Open a book this minute and start reading. Don’t move until you’ve reached page fifty. Until you’ve buried your thoughts in print. Cover yourself with words. Wash yourself away. Dissolve. Carol Shields Republic of Love

In My Stacks, May 2016

How much of your reading is non-fiction? Does it fluctuate, or are you committed to reading (or not reading) it?

When others were participating in non-fiction November last year, and actually reading a lot of the books that I’d been kinda-half-sorta thinking about reading, I realised that tending towards fiction had shifted into reading almost […]

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November 2016, In My Bookbag

In which I discuss some of the skinny volumes which have kept me company while on the move, while heavier volumes (like Steven Price’s By Gaslight and Ami McKay’s The Witches of New York) stayed home.

The Selected Poetry of Ryszard Kapuściński is the first in the International Translation Series from Biblioasis.

It’s translated from […]

The Fold’s 2016 Reading List (Part Four)

The FOLD (The Festival of Literary Diversity) is an annual event, in Brampton (Ontario, Canada) dedicated to telling more stories, to having audiences connect with a wider variety of storytellers. You can check out their lineup of terrific writers and storytellers who were a part of the debut festival in May this year, here.

Earlier in […]

December 2015, In My Bookbag

What I was not carrying in my bookbag this month: David Mitchell’s Ghostwritten, Shauna Singh Baldwin’s The Tiger Claw and the third volume in G.R.R. Martin’s Ice and Fire series.

These hefty volumes stayied at home, but these slimmer books were travelling this month. And there was more to-ing and fro-ing this month than usual: nice to have […]

Late-Summer Reading: When and Where

For the past couple of weeks, I have been listening to Joseph Boyden’s Through Black Spruce on my daily walks.

I was walking in full summer, listening to descriptions of winter in Moose Factory in Northern Ontario.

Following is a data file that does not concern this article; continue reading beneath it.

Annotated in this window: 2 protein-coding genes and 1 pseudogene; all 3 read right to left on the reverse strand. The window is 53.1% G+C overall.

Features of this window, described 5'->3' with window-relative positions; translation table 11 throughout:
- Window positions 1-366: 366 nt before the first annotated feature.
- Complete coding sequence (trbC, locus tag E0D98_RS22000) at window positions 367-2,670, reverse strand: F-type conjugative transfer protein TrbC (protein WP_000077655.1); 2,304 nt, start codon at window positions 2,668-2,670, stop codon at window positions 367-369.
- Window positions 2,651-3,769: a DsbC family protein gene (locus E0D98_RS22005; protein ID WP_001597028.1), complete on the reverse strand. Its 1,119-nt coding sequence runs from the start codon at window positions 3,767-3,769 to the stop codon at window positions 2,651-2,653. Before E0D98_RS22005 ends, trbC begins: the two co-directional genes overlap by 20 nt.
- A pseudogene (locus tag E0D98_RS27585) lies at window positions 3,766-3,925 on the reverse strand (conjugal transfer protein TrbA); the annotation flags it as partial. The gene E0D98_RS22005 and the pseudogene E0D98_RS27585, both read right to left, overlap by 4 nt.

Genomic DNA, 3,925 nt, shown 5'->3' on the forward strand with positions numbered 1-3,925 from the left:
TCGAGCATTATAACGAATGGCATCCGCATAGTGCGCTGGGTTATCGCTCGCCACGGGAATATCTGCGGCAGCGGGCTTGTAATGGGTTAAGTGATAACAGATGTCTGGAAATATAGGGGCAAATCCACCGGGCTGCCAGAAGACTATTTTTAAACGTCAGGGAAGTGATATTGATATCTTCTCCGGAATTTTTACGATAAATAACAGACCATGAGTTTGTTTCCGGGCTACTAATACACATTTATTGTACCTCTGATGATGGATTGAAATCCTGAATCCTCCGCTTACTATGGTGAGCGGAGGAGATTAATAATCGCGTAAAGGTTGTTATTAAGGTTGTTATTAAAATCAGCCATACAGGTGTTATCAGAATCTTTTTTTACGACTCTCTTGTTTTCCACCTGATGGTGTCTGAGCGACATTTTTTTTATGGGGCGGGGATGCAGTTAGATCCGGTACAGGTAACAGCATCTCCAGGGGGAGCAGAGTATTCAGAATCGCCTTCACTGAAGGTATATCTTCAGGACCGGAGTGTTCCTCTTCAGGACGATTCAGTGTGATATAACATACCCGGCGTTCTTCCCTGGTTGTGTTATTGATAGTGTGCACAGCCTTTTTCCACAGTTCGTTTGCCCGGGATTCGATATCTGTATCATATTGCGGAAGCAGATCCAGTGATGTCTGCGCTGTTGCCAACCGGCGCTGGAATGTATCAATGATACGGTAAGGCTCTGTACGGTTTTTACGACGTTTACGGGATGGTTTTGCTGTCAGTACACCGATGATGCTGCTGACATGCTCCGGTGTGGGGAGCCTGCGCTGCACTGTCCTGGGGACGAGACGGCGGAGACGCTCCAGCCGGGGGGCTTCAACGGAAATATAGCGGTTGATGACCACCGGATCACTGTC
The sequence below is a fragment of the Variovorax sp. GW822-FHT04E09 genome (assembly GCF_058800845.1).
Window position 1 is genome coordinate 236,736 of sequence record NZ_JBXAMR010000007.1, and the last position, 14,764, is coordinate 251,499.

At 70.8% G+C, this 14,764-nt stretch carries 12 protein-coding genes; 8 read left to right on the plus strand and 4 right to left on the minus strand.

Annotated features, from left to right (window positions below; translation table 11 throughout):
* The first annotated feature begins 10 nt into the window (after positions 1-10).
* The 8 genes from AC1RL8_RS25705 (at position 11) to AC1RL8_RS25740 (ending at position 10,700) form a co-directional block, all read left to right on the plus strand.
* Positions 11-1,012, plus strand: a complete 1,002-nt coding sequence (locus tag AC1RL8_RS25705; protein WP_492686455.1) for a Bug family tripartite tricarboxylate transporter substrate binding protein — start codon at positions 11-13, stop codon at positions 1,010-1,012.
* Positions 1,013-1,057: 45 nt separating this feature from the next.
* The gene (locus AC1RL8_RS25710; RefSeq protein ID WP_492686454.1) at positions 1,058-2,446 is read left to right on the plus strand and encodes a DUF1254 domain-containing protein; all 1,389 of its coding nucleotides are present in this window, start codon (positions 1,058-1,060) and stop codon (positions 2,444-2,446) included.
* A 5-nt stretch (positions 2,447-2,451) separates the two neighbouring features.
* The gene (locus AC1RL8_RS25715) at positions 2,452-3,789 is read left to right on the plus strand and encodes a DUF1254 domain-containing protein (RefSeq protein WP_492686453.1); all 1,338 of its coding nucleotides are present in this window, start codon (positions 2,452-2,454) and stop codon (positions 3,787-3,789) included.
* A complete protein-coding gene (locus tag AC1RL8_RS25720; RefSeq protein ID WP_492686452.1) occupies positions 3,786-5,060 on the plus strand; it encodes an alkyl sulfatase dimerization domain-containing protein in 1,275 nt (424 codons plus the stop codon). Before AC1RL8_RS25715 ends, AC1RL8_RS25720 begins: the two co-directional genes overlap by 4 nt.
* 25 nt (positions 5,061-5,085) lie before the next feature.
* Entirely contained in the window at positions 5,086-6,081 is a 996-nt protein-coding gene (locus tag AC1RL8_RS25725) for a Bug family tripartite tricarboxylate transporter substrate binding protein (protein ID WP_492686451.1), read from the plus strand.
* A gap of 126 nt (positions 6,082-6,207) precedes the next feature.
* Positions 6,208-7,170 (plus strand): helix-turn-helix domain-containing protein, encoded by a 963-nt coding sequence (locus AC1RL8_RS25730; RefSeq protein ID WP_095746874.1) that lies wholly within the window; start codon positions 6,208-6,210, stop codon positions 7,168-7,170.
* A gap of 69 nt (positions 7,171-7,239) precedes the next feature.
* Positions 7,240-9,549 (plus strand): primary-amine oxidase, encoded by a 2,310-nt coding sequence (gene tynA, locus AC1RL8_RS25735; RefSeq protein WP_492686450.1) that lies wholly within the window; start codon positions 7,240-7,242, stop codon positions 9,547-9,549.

The clusters of cloud in the story were from the exhaust of snowmobiles in February; the clusters I was […]

Ted Naifeh’s Courtney Crumrin series

It begins with Butterworm “the neighborhood’s oldest resident”, the tale slipping between his bared teeth:  Courtney Crumrin: The Night Things, written and illustrated by Ted Naifeh (Oni Press 2012).

He introduces readers to Courtney Crumrin, who is new in town. Her parents have run out of credit and have begged rooms with an older uncle, Aloysius Crumrin, […]

TGIF: In the workplace, on the page (4 of 4)

A new Friday fugue, concluding this week, considering the ways in which our working lives appear on the pages of novels and short stories. (Previous weeks can be viewed here, here and here, if you’re keen.)

Riverhead, 2013

Mohsin Hamid’s How to Get Filthy Rich in Rising Asia (2013) “Her […]

Diversiverse 2014 – Reading more diversely

Of course I made a reading list.

Then, I saw Vasilly’s list. (You probably already know where this is heading.)

Her list has many temptations on it, including some of my favourites.

But I have been looking for a reason to read the rest of Kazu Kibuishi’s Amulet series since I read the first volume as […]

The Boy in the Suitcase (Nina Borg #1)

The Nina Borg mysteries are rooted in relationships, beginning with this first volume in the series.

There are crimes, yes. And the plot unfolds in matter-of-fact prose, which is designed to build tension and suspense.

2008; Trans. Lena KaaberbølSoho Press, 2010

But ulitmately these stories are about the methodical assemby of truths which are […]

Saleema Nawaz’s Mother Superior (2008)

Sometimes the longest story in a collection has the allure of a key; I want to read it first because I believe that it, like the title story, will contain helpful hints to understanding other stories therein.

Freehand Books, 2008

(Sometimes the longest story is also the title story: this whispers of pure enlightenment. […]